Cox-SummitMedia deal price revealed


We knew that brand new radio group SummitMedia was buying 23 stations from Cox in five markets – and now we know how much the stations will cost.

The deal includes stations in Birmingham AL (2 AMs, 5 FMs), Greenville-Spartanburg SC (2 FMs), Honolulu HI (2 AMs, 4 FMs), Louisville KY (4 FMs), and Richmond VA (4 FMs).

The price will be $66.25M cash. Adding in the concurrent deal with Connoisseur for stations in Connecticut, in which Cox is making $40M, and the seller is enjoying a $106.25M payday in exchange for its sold radio properties.

Five individuals each own a 3.5% stake in SummitMedia. They are CEO Carl Parmer, COO David Dubose, Paul F. Bankston, William B. Tanner and Darryl Grondines.

HighPoint Summit LLC owns 82.25%. There are four principals in the company each with a 25% stake, including Jeffrey Austin Brooks, Russ Taylor, Patrick Sullivan and Jeffrey D. Brooks.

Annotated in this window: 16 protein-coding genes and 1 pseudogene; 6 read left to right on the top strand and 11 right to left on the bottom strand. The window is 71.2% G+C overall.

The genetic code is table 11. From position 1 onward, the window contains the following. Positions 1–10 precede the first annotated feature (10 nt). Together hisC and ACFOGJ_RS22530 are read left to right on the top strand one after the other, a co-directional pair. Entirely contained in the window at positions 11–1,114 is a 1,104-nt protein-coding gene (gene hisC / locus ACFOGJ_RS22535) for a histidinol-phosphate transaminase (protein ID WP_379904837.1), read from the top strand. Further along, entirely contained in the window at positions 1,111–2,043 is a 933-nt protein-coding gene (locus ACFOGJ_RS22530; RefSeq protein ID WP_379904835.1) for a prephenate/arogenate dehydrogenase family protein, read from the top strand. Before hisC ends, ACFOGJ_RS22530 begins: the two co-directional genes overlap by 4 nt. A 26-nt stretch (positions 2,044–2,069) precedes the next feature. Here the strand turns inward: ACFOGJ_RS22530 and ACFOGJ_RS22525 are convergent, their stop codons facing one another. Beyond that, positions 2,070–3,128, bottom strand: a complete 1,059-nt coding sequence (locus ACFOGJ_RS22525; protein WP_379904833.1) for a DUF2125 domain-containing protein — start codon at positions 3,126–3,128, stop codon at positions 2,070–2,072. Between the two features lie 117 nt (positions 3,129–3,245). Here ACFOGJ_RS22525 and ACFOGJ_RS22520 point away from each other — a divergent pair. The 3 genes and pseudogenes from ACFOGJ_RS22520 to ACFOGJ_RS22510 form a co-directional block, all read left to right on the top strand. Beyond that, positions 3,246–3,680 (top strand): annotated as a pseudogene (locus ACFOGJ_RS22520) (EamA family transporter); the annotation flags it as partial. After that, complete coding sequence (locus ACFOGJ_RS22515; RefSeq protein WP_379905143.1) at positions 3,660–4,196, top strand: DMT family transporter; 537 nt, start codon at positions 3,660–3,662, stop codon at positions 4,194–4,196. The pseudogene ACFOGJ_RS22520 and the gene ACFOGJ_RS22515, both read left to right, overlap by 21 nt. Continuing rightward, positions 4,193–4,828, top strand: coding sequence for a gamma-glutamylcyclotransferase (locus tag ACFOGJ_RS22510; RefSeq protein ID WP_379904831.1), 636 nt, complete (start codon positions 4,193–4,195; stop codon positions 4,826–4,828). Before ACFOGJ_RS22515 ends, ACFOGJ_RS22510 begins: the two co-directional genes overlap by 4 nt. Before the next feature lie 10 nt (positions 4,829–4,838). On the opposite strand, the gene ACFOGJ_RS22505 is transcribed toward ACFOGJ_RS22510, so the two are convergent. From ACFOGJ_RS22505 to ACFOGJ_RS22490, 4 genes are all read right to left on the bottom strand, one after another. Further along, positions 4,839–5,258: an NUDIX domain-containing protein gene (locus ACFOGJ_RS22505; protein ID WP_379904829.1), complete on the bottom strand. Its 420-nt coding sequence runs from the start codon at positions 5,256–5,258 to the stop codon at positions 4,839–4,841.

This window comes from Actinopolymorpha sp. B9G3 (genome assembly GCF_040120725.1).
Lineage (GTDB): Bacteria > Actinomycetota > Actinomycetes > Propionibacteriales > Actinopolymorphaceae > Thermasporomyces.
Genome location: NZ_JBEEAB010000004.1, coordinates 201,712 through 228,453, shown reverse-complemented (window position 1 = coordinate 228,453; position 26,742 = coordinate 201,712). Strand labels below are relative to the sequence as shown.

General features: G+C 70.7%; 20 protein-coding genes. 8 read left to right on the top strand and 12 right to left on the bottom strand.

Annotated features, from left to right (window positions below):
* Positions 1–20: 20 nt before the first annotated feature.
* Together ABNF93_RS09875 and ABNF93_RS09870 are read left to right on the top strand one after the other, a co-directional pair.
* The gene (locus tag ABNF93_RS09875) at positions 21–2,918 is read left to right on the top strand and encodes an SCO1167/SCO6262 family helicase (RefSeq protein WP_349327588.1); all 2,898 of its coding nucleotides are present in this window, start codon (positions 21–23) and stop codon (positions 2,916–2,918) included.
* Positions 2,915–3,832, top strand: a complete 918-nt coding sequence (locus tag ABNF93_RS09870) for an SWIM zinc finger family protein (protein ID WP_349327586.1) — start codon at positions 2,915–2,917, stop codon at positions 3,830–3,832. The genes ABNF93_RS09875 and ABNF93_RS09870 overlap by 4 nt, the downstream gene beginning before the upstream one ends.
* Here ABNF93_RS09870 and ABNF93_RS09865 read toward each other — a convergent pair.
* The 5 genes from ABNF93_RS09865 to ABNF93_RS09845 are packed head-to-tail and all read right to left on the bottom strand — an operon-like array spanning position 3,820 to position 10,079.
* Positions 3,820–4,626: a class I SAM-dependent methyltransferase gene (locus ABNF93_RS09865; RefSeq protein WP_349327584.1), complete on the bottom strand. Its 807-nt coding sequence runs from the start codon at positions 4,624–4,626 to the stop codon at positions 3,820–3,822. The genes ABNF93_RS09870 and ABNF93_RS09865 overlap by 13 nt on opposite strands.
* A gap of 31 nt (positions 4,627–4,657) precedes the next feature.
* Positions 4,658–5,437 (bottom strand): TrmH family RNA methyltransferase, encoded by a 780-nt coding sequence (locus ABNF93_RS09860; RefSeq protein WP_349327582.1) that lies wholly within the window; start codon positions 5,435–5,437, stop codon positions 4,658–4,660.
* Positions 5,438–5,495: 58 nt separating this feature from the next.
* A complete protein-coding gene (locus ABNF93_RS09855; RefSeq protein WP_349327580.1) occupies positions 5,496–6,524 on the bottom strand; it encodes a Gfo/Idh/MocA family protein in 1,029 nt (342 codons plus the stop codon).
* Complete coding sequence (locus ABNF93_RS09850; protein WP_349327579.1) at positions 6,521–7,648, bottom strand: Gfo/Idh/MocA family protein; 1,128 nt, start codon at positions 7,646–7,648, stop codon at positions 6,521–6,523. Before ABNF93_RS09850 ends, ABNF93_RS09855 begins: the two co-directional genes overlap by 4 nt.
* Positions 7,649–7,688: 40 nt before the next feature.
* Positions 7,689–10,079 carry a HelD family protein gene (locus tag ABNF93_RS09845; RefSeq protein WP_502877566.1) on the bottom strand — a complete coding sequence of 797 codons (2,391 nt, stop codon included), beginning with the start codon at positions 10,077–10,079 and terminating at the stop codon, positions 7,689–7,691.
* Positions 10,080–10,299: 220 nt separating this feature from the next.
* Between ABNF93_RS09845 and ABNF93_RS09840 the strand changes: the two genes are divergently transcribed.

1. I can see why Cox wants to spin off these properties for a quick final profit, as the golden goose known as radio has laid the last of its solid gold eggs, and has henceforth been roasted to golden-brown perfection in the whorehouse-hot oven known as conglomerate media ownership. The hapless bird is now on the banquet table, and Cox has obviously sold a lot of tickets to the final feast.

    But why? Why would anyone with a base-level [and in some cases, college-educated] intelligence above sun-dried amoebae want to cough up and aggregate nine figures’ worth of cash to invest in a media form about as relevant in the 21st Century as the rotary dial telephone?

    This’ll be big news for a while, until everyone realizes nothing will really change up and down the dial. Sales managers and program directors will be fired … new, overpriced consultants will be brought in … the same, magically safe 378 tunes will be rotated & played, over & over & over again [regardless of format] … and all this will be par for the course — until the properties are sold for back taxes a few years from now by Nadir Media Liquidators.

    This final bit of sad news will make the industry press —

    But no one will be listening.

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